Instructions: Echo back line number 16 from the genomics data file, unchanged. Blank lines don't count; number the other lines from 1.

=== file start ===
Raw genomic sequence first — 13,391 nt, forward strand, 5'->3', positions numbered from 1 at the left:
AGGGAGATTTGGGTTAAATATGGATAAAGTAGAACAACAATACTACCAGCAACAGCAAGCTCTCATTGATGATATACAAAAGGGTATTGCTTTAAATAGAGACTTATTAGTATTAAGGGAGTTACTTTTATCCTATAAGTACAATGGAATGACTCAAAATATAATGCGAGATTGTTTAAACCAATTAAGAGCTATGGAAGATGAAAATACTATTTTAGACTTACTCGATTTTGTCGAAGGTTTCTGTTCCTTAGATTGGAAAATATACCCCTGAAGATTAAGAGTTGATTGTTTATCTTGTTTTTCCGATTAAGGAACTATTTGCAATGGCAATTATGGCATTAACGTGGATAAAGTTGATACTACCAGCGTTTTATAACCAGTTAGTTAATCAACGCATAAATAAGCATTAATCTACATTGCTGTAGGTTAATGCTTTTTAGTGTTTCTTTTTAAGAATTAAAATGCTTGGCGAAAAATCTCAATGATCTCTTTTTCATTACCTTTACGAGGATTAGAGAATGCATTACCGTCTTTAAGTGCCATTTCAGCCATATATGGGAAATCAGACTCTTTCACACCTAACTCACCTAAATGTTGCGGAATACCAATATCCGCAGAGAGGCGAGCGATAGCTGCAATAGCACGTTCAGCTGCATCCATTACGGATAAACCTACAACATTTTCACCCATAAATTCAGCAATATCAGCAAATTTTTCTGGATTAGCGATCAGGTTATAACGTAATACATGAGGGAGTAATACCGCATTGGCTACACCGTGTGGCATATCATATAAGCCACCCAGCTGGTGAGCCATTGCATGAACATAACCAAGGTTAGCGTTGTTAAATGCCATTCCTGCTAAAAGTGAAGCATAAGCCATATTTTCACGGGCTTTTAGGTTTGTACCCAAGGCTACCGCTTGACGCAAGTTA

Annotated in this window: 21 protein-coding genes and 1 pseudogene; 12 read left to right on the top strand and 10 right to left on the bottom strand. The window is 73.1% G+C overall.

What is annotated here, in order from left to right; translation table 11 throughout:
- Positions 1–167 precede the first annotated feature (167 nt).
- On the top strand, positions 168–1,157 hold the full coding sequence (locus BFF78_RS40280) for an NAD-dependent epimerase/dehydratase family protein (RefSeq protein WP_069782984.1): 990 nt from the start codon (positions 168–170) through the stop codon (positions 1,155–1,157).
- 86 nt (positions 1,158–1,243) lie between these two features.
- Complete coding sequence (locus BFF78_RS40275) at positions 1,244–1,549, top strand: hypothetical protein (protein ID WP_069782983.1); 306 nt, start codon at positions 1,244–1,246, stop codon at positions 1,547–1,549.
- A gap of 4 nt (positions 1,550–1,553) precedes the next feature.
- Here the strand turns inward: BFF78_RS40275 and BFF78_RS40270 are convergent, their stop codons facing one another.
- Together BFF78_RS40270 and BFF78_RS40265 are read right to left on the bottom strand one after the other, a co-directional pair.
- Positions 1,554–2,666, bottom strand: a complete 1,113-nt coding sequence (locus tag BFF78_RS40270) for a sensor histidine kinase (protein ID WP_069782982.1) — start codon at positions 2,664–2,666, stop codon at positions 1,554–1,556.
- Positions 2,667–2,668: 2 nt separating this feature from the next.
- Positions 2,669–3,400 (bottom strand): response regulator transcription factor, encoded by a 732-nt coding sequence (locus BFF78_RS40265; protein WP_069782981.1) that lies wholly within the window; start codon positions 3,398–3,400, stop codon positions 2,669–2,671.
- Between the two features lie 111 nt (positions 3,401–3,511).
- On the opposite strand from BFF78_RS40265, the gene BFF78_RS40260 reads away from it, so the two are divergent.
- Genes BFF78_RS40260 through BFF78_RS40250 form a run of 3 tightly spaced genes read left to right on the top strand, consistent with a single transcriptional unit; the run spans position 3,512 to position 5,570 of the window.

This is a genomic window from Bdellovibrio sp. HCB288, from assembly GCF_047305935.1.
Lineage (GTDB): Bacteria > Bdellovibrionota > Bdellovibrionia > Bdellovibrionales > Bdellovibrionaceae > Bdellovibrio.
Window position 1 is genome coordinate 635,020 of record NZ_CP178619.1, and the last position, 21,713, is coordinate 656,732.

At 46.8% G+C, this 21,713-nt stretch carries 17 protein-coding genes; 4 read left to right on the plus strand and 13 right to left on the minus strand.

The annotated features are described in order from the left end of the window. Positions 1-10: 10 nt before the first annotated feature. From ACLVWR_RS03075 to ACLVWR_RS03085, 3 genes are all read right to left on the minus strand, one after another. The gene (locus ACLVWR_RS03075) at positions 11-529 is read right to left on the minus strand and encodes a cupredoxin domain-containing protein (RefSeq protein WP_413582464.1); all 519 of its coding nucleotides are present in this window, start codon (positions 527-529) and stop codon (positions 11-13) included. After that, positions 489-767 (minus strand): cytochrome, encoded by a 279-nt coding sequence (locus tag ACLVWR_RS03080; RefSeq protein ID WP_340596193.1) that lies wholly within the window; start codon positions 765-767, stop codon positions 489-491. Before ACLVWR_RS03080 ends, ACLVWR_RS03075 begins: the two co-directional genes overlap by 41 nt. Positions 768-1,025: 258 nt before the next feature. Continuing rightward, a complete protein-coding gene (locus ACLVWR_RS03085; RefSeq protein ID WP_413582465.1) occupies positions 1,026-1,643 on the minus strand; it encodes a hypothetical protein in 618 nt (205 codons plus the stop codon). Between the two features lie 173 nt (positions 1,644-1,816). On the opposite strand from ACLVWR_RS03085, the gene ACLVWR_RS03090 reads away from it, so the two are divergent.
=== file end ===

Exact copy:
- On the opposite strand from BFF78_RS40265, the gene BFF78_RS40260 reads away from it, so the two are divergent.